The hurricane that would ultimately sink the cargo ship El Faro was still a tropical storm when the vessel left Jacksonville, Florida, the night of Sept. 29.

The ship was hundreds of miles into its 1,300-mile voyage to Puerto Rico by the time the National Weather Service upgraded Tropical Storm Joaquin to Hurricane Joaquin, packing 75 mph winds, at 8 a.m. the following day.

But ship tracking data show that the El Faro appears to have stayed its course toward the storm’s predicted path even as the weather service issued seven more hurricane advisories over the next 21 hours – each warning of the storm’s growing strength – before the ship’s last known communication near the Bahamas.

Capt. Michael Davidson’s decision to stay the course in an apparent bid to outrun the storm will likely be a key part of the investigation launched Tuesday by the National Transportation Safety Board into what appears to be the United States’ worst commercial maritime disaster in decades. But as frequently happens immediately after such disasters, debate has already begun about whether the captain or the El Faro’s owner, TOTE Maritime Puerto Rico, made fatal calls or whether the ship fell victim to that “perfect storm” of bad luck and the unpredictability of Mother Nature.

Answers to some of those questions are likely months away, if they are ever known.

“They want to document thoroughly the investigation, and it will take time,” Marjorie Murtagh Cooke, who headed the NTSB’s Office of Maritime Safety from 1994 to 2005, said of the federal investigators. “Unfortunately, everybody wants to know what happened immediately, but … it’s a long, detailed process of getting the facts that will lead to not just (NTSB) conclusions and recommendations, but also information that can help make sure something like this doesn’t happen again.”


There are plenty of known facts about the El Faro and its crew.

The 790-foot-long ship had been in service for 40 years – a long time for cargo vessels – but had been regularly maintained and updated. Davidson, of Windham, was a veteran captain with several decades of experience and a strong reputation in Maine and around the industry. At least three other Maine residents – 34-year-old Danielle Randolph of Rockland, 25-year-old Michael Holland of Wilton and 23-year-old Dylan Meklin of Rockland – were among the 28 American crew members plus five ship workers from Poland. All four Mainers were graduates of Maine Maritime Academy.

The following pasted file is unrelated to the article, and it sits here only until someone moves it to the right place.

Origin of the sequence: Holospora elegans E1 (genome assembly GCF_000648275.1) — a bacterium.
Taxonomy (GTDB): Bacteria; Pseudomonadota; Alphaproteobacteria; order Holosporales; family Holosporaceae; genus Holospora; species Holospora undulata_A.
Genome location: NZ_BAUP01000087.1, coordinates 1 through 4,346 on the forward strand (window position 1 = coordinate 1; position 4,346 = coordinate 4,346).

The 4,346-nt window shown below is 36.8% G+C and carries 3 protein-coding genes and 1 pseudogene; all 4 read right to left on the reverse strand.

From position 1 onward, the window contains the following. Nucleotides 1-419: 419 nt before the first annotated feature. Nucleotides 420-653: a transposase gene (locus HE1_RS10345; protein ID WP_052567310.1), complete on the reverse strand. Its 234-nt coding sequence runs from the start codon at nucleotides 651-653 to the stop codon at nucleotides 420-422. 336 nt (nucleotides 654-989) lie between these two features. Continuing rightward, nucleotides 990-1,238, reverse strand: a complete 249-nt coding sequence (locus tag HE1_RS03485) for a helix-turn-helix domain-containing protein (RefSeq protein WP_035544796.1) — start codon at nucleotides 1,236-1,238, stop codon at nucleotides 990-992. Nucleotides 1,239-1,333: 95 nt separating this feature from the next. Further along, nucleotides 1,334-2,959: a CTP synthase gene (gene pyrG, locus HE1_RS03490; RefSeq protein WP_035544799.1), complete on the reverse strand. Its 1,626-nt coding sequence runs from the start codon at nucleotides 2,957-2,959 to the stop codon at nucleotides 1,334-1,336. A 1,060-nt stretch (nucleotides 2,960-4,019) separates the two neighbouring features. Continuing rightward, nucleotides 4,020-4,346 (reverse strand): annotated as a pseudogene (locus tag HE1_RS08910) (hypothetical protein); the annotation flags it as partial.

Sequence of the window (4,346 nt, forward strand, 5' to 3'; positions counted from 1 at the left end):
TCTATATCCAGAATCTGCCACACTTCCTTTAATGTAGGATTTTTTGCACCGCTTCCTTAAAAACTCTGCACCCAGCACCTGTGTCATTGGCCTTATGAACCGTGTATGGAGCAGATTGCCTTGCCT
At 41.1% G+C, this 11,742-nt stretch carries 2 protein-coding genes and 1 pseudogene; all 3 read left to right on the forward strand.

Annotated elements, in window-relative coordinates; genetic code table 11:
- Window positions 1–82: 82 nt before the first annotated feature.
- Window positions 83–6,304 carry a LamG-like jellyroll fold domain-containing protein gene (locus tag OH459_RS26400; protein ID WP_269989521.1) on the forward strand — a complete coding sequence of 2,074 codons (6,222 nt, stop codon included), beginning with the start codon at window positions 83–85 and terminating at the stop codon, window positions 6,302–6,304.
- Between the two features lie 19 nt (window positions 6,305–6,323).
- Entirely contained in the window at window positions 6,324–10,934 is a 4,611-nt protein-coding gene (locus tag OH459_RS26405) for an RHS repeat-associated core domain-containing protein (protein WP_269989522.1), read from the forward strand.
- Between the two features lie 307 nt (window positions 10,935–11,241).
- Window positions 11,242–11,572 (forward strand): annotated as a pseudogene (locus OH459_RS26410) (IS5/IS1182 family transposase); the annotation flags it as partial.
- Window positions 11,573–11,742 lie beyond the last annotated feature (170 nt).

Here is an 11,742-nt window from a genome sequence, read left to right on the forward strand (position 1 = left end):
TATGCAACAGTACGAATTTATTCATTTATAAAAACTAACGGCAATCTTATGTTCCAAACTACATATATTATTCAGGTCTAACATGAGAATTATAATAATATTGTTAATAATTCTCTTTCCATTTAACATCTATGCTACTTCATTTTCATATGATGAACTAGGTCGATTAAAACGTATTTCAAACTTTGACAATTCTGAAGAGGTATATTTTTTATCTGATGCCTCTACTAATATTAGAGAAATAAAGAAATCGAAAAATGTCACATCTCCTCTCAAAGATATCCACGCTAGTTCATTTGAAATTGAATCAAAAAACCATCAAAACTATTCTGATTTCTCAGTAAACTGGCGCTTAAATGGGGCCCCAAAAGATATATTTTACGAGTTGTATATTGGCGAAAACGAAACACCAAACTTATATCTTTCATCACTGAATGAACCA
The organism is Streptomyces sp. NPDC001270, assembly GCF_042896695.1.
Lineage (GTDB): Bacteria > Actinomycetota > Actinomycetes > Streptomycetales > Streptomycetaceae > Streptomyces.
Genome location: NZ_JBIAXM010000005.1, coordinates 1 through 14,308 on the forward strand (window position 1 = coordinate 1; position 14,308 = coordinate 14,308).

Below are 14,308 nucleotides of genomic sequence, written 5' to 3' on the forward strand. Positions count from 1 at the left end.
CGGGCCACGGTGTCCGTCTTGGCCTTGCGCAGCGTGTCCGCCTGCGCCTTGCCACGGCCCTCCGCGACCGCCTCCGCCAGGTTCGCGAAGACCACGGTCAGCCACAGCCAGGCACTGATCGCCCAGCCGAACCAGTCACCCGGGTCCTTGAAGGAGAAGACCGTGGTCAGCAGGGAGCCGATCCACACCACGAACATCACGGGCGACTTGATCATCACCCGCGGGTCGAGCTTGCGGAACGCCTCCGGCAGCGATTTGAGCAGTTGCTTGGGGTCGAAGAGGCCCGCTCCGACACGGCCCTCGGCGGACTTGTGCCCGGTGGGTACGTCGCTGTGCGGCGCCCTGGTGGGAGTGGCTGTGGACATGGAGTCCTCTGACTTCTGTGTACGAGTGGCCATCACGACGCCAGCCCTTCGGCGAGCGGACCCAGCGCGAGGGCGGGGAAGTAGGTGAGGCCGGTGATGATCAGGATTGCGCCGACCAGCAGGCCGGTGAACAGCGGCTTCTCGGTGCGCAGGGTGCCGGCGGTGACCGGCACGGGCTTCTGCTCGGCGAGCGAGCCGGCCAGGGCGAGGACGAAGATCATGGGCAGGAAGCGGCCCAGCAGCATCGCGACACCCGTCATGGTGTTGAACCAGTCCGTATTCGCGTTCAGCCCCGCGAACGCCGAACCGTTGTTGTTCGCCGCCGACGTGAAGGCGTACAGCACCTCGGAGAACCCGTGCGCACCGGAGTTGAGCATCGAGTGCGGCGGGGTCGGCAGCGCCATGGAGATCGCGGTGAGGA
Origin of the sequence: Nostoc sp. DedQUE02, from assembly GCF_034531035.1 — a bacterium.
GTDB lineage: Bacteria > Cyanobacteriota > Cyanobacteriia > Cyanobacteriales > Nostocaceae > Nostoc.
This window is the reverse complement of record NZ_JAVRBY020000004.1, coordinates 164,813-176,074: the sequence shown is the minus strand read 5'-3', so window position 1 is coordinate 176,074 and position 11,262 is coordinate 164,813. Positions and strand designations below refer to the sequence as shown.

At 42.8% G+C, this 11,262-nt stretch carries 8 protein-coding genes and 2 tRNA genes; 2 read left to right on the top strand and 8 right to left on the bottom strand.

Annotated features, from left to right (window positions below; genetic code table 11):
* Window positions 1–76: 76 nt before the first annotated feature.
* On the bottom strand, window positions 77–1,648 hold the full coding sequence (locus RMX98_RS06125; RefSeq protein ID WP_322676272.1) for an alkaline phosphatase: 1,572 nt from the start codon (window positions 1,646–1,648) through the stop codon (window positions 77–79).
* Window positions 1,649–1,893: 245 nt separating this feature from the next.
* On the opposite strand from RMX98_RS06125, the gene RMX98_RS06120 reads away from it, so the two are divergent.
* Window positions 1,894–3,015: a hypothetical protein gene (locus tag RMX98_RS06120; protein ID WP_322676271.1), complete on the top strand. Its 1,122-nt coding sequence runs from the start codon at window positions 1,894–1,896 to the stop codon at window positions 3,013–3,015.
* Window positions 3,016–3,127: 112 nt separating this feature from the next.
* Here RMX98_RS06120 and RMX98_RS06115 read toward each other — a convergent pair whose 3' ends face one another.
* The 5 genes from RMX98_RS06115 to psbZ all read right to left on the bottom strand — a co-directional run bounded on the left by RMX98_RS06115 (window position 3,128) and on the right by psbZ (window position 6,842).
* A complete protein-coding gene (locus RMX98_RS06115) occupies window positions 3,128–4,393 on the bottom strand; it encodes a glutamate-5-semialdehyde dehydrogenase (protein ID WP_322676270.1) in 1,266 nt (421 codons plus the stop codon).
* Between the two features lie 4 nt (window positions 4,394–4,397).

It’s also clear that Joaquin was still a manageable tropical storm when the El Faro set sail from Jacksonville, although forecasts already were warning that the storm would likely intensify. What isn’t known is exactly what went into Davidson’s decision to sail a route east of the Bahamas that would take the El Faro closer to the storm, rather than the longer but potentially safer route closer to the Florida coast.


TOTE officials said Monday that Davidson planned to bypass or essentially outrun Joaquin before the ship suffered a mechanical failure that disabled it and left it adrift in the path of the increasingly powerful storm. They also said TOTE Maritime “authorized the sailing knowing that the crew are more than equipped to handle situations such as changing weather.”

The website, which uses data from automated location reporting equipment to track ship movements around the globe, shows that the El Faro proceeded in a fairly straight course from the Florida coastline to the Bahamas at speeds of 18 to 20 knots until the last ping was recorded just before midnight Thursday.


Although the families of Maine crew members have expressed strong support and confidence in the captain, some observers have questioned Davidson’s decision or wondered whether he was somehow pressured to stick to the quicker route.

Experts and seasoned mariners said that although captains frequently discuss their plans with ship owners, it is ultimately the captain’s call about when a trip should be made.

Bernie Marciniak, a retired captain with major global shipping lines who lives in Boston, said there is always pressure on a captain to keep to a schedule, but there also could be consequences for any captain who took a vessel into a storm that caused damages or injuries. Marciniak wondered why Davidson didn’t take another route as the storm reports grew more dire, or hole up in the Bahamas, but said there are many uncertainties about the El Faro’s situation.

“Nobody from the (main) office can ever tell you as a captain where to go because of weather or whatever. However, the pressure from the shipping office is intense,” Marciniak said.

Capt. Sam Stephenson, who teaches emergency ship handling at Resolve Maritime Academy in Florida, told the Miami Herald that Davidson “was going to cross the storm at some point” based on his route.

“In my opinion, it makes no sense to do that,” Stephenson told the paper. “When you’re a ship, you want to avoid the storm at all costs.”